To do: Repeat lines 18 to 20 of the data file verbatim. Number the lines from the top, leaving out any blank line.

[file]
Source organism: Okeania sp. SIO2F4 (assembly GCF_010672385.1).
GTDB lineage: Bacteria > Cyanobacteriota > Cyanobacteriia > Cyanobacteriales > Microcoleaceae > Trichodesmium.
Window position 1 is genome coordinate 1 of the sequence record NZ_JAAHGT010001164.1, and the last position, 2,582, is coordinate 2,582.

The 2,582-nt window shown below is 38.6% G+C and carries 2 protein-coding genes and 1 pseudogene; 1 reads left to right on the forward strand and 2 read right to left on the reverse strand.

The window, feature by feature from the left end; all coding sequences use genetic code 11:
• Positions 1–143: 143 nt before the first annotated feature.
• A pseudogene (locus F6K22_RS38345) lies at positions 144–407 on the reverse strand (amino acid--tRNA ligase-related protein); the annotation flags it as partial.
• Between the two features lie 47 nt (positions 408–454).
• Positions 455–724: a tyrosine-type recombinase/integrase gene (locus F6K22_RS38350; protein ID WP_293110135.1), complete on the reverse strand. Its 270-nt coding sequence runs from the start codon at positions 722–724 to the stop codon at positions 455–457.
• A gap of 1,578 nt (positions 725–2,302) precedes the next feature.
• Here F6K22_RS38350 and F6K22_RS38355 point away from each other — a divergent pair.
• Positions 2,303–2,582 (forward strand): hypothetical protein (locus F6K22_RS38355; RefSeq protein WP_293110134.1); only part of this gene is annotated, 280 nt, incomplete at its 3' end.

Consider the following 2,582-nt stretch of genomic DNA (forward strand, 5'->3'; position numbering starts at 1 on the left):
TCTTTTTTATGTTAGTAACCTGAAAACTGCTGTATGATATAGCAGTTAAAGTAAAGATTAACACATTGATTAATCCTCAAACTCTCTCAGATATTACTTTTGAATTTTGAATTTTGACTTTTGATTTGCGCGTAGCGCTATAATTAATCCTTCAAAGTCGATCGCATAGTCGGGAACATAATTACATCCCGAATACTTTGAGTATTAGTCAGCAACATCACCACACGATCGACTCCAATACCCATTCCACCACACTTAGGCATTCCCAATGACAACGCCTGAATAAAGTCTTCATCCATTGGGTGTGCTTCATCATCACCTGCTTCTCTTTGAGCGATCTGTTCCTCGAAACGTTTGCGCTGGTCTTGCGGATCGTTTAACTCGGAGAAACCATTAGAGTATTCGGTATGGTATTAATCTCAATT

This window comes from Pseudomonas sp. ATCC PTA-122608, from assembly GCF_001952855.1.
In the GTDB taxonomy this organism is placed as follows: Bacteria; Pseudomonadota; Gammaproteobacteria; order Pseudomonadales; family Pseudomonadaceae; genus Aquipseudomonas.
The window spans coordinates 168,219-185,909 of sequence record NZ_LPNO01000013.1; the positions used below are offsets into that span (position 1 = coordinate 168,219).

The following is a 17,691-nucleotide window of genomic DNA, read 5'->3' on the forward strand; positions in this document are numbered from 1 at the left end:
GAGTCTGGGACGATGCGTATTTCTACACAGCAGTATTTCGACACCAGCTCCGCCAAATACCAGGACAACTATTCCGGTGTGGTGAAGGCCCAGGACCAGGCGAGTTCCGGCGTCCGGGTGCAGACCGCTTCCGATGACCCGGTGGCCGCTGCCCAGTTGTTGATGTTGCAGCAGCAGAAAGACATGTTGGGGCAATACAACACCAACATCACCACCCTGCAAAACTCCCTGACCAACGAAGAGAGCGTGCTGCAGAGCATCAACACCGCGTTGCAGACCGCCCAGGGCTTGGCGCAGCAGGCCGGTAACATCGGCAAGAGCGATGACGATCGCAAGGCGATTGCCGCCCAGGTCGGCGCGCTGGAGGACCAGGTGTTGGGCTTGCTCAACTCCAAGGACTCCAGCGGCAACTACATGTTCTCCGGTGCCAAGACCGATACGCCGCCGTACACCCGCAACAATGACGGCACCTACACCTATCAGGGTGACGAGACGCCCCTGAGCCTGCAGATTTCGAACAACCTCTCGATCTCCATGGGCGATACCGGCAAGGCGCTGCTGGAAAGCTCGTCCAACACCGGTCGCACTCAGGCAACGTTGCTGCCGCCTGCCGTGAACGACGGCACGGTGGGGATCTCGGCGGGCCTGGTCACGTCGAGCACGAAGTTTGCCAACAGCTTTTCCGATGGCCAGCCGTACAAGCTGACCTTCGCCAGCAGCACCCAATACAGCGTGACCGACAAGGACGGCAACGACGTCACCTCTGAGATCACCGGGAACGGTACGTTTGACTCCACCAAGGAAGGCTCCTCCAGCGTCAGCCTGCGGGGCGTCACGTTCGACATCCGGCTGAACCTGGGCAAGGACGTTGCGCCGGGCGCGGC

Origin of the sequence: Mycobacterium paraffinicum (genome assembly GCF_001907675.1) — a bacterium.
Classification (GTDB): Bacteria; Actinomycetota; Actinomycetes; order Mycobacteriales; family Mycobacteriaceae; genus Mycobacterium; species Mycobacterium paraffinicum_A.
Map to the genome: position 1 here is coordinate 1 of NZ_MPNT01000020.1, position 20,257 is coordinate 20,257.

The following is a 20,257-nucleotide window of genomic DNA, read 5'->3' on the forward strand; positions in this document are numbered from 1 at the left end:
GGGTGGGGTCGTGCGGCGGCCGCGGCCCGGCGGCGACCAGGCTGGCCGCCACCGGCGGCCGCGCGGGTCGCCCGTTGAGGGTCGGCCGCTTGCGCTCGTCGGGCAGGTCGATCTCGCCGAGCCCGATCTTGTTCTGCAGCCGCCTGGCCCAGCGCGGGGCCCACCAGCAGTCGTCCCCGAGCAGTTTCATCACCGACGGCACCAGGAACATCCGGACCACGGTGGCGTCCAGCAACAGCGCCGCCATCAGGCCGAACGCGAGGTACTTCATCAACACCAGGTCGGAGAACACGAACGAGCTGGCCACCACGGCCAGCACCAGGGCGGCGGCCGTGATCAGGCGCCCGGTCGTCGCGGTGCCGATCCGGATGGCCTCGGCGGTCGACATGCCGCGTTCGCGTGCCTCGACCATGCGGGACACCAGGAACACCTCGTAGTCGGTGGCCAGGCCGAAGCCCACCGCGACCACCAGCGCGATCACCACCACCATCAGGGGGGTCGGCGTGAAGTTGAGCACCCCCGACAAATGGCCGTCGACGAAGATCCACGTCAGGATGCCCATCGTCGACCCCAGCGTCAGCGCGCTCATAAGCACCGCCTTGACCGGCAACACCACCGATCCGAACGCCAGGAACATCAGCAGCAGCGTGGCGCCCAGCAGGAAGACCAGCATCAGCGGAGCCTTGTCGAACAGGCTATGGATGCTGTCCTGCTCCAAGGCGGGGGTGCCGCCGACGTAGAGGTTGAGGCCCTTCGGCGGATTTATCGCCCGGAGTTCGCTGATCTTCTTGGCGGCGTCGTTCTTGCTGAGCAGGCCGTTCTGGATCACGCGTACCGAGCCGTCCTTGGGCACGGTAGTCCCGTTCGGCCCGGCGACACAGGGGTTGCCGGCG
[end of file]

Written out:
The following is a 17,691-nucleotide window of genomic DNA, read 5'->3' on the forward strand; positions in this document are numbered from 1 at the left end:
GAGTCTGGGACGATGCGTATTTCTACACAGCAGTATTTCGACACCAGCTCCGCCAAATACCAGGACAACTATTCCGGTGTGGTGAAGGCCCAGGACCAGGCGAGTTCCGGCGTCCGGGTGCAGACCGCTTCCGATGACCCGGTGGCCGCTGCCCAGTTGTTGATGTTGCAGCAGCAGAAAGACATGTTGGGGCAATACAACACCAACATCACCACCCTGCAAAACTCCCTGACCAACGAAGAGAGCGTGCTGCAGAGCATCAACACCGCGTTGCAGACCGCCCAGGGCTTGGCGCAGCAGGCCGGTAACATCGGCAAGAGCGATGACGATCGCAAGGCGATTGCCGCCCAGGTCGGCGCGCTGGAGGACCAGGTGTTGGGCTTGCTCAACTCCAAGGACTCCAGCGGCAACTACATGTTCTCCGGTGCCAAGACCGATACGCCGCCGTACACCCGCAACAATGACGGCACCTACACCTATCAGGGTGACGAGACGCCCCTGAGCCTGCAGATTTCGAACAACCTCTCGATCTCCATGGGCGATACCGGCAAGGCGCTGCTGGAAAGCTCGTCCAACACCGGTCGCACTCAGGCAACGTTGCTGCCGCCTGCCGTGAACGACGGCACGGTGGGGATCTCGGCGGGCCTGGTCACGTCGAGCACGAAGTTTGCCAACAGCTTTTCCGATGGCCAGCCGTACAAGCTGACCTTCGCCAGCAGCACCCAATACAGCGTGACCGACAAGGACGGCAACGACGTCACCTCTGAGATCACCGGGAACGGTACGTTTGACTCCACCAAGGAAGGCTCCTCCAGCGTCAGCCTGCGGGGCGTCACGTTCGACATCCGGCTGAACCTGGGCAAGGACGTTGCGCCGGGCGCGGC

Origin of the sequence: Mycobacterium paraffinicum (genome assembly GCF_001907675.1) — a bacterium.